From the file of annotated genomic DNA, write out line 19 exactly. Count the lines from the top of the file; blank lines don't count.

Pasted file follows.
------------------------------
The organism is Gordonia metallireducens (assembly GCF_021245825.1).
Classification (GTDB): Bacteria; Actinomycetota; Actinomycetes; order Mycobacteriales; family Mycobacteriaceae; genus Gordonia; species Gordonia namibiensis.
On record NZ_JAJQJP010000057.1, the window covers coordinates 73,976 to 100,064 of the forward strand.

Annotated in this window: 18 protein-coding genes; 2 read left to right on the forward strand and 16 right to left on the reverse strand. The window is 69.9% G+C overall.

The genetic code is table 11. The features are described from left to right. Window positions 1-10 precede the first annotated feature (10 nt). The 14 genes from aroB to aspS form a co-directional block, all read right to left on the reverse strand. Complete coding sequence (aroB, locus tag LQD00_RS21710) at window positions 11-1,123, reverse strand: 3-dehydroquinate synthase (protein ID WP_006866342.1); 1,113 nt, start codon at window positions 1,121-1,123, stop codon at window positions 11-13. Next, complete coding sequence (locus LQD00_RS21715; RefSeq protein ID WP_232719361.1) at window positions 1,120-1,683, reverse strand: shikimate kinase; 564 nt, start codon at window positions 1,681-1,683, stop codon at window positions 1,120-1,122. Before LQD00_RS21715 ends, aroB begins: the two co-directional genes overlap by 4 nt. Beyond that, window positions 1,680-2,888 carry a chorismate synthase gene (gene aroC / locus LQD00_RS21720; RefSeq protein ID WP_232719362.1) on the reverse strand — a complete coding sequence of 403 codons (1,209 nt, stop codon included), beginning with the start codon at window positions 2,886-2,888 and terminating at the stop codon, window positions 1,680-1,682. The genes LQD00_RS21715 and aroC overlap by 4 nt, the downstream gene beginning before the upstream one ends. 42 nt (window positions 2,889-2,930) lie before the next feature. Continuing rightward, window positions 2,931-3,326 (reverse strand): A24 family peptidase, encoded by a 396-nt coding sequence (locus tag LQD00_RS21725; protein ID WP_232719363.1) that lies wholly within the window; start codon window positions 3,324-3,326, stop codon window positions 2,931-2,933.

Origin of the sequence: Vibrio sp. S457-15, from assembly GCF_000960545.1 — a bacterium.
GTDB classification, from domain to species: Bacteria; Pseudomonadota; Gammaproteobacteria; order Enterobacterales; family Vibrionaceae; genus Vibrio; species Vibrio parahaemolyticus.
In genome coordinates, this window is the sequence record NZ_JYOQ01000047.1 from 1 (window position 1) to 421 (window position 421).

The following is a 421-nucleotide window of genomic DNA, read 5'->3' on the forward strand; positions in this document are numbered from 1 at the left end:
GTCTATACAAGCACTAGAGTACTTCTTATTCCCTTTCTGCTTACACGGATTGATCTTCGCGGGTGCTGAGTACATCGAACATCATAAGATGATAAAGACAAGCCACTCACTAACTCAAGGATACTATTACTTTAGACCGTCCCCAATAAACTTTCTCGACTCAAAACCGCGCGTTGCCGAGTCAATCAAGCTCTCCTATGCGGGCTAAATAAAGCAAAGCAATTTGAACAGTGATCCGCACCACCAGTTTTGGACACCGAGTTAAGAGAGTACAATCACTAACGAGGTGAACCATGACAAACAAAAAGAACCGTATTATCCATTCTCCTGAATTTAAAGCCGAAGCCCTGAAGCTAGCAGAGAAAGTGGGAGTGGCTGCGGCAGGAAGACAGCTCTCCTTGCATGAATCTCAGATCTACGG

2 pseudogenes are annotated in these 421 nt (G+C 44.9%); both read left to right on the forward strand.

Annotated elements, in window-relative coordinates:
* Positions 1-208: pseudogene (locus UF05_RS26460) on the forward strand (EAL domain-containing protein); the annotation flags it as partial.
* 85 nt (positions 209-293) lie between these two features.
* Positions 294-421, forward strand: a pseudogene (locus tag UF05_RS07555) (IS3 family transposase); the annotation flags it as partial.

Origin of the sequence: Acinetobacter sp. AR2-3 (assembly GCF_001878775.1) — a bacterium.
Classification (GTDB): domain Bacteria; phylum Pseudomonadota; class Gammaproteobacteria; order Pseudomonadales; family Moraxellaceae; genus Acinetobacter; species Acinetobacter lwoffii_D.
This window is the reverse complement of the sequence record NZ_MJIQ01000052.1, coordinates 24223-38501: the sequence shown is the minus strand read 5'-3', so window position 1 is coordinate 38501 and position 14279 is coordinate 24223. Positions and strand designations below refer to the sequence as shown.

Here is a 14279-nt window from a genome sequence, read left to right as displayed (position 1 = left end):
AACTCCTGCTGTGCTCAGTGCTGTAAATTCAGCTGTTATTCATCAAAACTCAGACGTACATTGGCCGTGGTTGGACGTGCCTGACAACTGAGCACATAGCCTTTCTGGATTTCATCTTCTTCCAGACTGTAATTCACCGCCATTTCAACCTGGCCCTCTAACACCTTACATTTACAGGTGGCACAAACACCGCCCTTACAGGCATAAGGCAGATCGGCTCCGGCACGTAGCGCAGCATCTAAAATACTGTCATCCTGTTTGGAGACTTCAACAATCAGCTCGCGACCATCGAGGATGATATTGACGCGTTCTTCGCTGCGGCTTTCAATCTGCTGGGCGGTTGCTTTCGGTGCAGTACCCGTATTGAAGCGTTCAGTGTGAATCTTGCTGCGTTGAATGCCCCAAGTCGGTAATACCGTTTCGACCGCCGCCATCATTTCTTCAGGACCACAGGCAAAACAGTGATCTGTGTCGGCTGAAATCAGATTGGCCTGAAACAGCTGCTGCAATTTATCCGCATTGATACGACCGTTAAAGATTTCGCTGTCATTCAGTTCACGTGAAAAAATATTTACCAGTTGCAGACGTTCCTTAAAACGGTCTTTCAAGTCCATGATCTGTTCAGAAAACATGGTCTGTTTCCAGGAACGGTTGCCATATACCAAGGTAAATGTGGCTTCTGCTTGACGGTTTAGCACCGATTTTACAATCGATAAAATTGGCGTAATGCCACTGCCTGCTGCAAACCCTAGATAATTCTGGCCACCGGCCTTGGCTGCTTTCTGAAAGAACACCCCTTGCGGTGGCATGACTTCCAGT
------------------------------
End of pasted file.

Here is a 14279-nt window from a genome sequence, read left to right as displayed (position 1 = left end):